In addition to the diet, we use NuVet Plus wafers to protect against most ailments (from back yard pesticides, pet food allergies and hormones, toxic formaldehyde in furniture and carpeting, ailments transmitted from dog parks and the vet’s office, etc), all while maintaining a beautiful coat and healthy skin, and helping to prevent tear staining.

This is not just a vitamin. It’s an immune system builder with a precise balance of vitamins, minerals, omega fatty acids, amino acids and high-potency antioxidants. That’s why it works so well through all three stages of a dog’s life. We require it be given to our puppies as part of our health guarantee, and highly recommend it for any other pets you may have!

  • For younger dogs (under 2 years old), it strengthens their immune system, while building and strengthening the cardiovascular, skeletal and nerve systems.It also helps protect them from the side effects of vaccinations and the stress of new and different environments.

  • For dogs in their prime (age 2-8), it improves the luster of their skin and coat while protecting against allergies, skin and coat problems, staining from tears, digestive problems, etc.

  • For older dogs (over 8 years old), it helps protect against, tumors, premature aging, cataracts, heart conditions, diabetes and many types of cancer, while extending the life and improving the vitality of many dogs.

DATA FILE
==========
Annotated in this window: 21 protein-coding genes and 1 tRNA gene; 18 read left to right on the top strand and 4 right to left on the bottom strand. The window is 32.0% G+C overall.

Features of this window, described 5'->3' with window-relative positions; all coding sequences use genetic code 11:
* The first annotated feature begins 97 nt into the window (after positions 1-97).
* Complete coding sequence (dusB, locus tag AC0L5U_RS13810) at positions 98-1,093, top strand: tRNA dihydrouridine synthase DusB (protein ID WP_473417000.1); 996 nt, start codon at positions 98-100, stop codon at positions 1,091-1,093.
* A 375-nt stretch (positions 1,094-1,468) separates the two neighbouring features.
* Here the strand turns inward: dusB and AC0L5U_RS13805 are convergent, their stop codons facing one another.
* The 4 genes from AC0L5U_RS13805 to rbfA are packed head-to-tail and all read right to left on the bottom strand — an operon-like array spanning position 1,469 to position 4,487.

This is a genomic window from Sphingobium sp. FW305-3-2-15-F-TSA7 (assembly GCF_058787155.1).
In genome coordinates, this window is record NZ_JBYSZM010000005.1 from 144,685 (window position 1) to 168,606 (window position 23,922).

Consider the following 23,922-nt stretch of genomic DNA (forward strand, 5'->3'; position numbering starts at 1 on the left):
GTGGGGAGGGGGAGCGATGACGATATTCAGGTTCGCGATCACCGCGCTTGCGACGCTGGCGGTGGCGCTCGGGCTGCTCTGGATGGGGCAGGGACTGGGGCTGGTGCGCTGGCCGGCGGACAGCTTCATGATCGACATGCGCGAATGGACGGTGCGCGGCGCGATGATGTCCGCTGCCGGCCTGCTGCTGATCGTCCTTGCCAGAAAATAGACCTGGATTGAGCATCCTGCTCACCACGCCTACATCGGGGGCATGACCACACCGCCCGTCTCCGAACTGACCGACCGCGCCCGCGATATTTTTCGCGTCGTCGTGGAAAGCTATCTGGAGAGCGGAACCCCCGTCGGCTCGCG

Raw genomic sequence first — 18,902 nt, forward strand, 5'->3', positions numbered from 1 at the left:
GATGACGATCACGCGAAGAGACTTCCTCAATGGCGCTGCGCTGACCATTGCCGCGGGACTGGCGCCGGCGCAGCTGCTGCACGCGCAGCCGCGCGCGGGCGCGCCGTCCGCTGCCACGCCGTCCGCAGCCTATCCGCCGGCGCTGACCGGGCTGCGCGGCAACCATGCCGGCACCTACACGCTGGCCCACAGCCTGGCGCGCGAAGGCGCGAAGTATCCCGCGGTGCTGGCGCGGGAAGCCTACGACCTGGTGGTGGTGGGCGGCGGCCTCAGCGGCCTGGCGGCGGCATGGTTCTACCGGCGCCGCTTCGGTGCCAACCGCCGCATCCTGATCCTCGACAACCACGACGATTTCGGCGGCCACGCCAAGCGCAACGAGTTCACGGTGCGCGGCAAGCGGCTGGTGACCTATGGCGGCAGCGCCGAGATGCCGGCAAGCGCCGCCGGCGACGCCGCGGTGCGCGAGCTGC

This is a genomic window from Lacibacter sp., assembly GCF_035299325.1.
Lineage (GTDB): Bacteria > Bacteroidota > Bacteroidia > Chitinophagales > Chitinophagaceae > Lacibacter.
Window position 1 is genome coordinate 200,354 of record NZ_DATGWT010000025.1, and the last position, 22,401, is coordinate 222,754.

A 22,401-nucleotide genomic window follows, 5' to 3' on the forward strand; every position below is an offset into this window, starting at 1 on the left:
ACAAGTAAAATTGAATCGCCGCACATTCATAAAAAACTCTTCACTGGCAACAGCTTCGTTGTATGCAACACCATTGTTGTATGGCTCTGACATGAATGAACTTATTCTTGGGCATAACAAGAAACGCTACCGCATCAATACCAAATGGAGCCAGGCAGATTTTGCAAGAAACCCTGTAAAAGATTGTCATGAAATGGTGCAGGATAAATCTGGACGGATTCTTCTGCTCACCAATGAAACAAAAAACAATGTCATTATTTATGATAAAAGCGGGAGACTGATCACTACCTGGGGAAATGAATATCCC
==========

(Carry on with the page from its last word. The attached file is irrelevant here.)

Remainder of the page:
Training your puppy

Poodles and poodle hybrids are VERY smart and easily trained. But if you are not prepared, that can present even more of a challenge. Due to their intelligence, head-strong nature and mischievous personality, they often view discipline and training as games and will use the opportunity to test your patience. It’s not unusual for them to quickly understand the command training being taught but still clown around to lighten the mood. You should be aware that your little friend’s actions are not signs of disobedience, but rather his way of letting you know he gets the simple commands and is ready for something more. I have found good overall training series on YouTube at TRAINING POSITIVE  That being said, I feel a much better option is to take advantage of our partnership with Baxter and Bella online training. You receive 25% off this phenomenal training service by using the code KP25OFF. Learn more at Baxter & Bella Training.


Crate training is simply putting your puppy into a crate at times when you cannot watch him every second during housetraining, you leave home, you want him to sleep, you need him to be or feel safe, you are traveling with him (even to the vet), or you need more control over his behavior. During housetraing, the crate should be just large enough for the puppy to walk in, turn around, and lay down. If it is any larger than that, the puppy may learn to just potty on one side and sleep on the other! Food and water should not be offered in the crate unless you are going to be gone for longer than 8 hours. The crate should never be used as a punishment.